Like many others in my circle, I am in constant conflict with the standards of my culture. Collecting. But then disposing.
This morning, after having coffee with a good friend, I stopped at the library to collect two nonfiction books I’d put on reserve and pick out one or two mysteries to read. This is a pretty normal visit for me—I usually leave with two fiction and two nonfiction, and keep them for the full three weeks, if not one or two more. I like to try different writers, so I’m usually in the New Fiction section, and the same is true for nonfiction. This doesn’t mean I have no books at home to read. Quite the opposite. Every room has books in it. But I’m one of those people who find going to the library a necessary activity, and borrowing books is about more than finding something to read. It’s partly the activity of discovery and partly the pleasure of just being around so many publications.
But I have a lot of books at home. And over the years thousands more have passed through my hands, rested on my shelves, been read and shared and reread, until one day I decided it was time for them to move on. It occurred to me today that I have no idea why a book suddenly comes to the end of its visit. Do I need the space? Of course not. There’s always room for more. Have I changed? Possibly.
One small shelf is dedicated to the books I had as a child and which have survived numerous cleanings-out. Another equally small shelf is dedicated to a few I kept from my teen years, including Conrad Richter’s trilogy and The Gloucester Branch by John Leggett. Another dozen or so are integrated into general fiction and nonfiction, but those that seemed to be seminal in my development as a writer are held discretely apart, and every few years I ponder the prospect of donating them to the library or a thrift shop with a book section. But it never seems to be the right time.
My mother, another reader, kept her Girl Scout’s uniform and another few dresses from her early years. I found them in the back of a closet after she died. My father never kept anything that could be recycled for those of greater need. A businessman since the age of 15 (this was before World War I when such was possible), his wardrobe was spare to say the least. My closet is more like his than my mother’s, and I avoid associating with anyone who might invite me to an event for which I would be expected to wear a fancy dress. You can’t take a book to something like that and read, so why would I go?
What else do I keep? Art. My walls are a record of the eclectic tastes of me, my husband, his family, and mine, not to mention our grandparents and other relatives. Furniture doesn’t interest me, though I concede its usefulness. I’ve disposed of plenty over the years.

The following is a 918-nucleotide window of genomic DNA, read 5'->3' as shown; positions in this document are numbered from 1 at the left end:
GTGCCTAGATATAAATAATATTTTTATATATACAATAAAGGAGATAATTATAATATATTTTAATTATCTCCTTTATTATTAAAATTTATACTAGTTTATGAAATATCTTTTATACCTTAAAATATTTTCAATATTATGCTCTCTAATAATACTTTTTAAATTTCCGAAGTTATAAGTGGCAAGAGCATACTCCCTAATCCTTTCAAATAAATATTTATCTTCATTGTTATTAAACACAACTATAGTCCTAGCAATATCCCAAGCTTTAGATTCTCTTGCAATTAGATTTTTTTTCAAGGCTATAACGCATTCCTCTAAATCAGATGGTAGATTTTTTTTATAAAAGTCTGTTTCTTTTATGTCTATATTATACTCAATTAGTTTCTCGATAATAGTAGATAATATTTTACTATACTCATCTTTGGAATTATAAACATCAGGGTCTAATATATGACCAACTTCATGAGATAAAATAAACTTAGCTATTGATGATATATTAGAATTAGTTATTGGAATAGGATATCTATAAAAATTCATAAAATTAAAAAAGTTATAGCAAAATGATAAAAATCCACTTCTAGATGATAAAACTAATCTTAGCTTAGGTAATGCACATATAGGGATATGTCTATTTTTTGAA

I am convinced that any American dropped into any town or city on earth will in a matter of weeks have too many possessions to tolerate and have to set out weeding and recycling. And yet every day, on TV, the radio, in junk mail, we’re urged to buy more. As a good member of the larger community and culture, I comply and buy more books.
That’s 588 words on a topic I haven’t figured out yet. Sometimes as I sit at my desk, fingers poised over the keys, I wonder what I’ll write about. I look across the room, or to my left, at all the books piled up, sometimes neatly arranged, and I wonder about all those words. So many. Surely I have something to say about them. Then, again, maybe not. Except that they’re old friends and I can’t imagine living without them.
3 thoughts on “Books and More”
Good post! I have three bookcases of books and yet I don’t have enough room. I have culled out my books every time we’ve moved. And yet, I am running out of room. I did finally take some of my favorite books to thrift stores or gave them to family members who would read and then pass them on. Mostly what I have anymore are shelves of reference books that I use when writing. Not all on writing but on the Native American tribes I write about and history. But I do agree, I have noticed that as I age, I tend to lean toward a different type of book than I read when I went to the library every week and checked out 4 mystery books to hold me over until I went to town again. That was when I was a young mother and my hubby was trucking.
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I want a t-shirt like yours. Thanks for posting. I always feel a little odd talking about how much I love books and reading. Nice to know I’m not alone.
Susan, you’re my kinda gal. I have many books that are old friends, whose names I can’t always remember. but it doesn’t matter. They have a place in my life. So, it’s a relief to read about someone else like me. And my husband, let me add that. But he tends to go to the library and borrow them. I tend to buy them. Books are my friends. I think I even have a T-shirt that says that. Great post.
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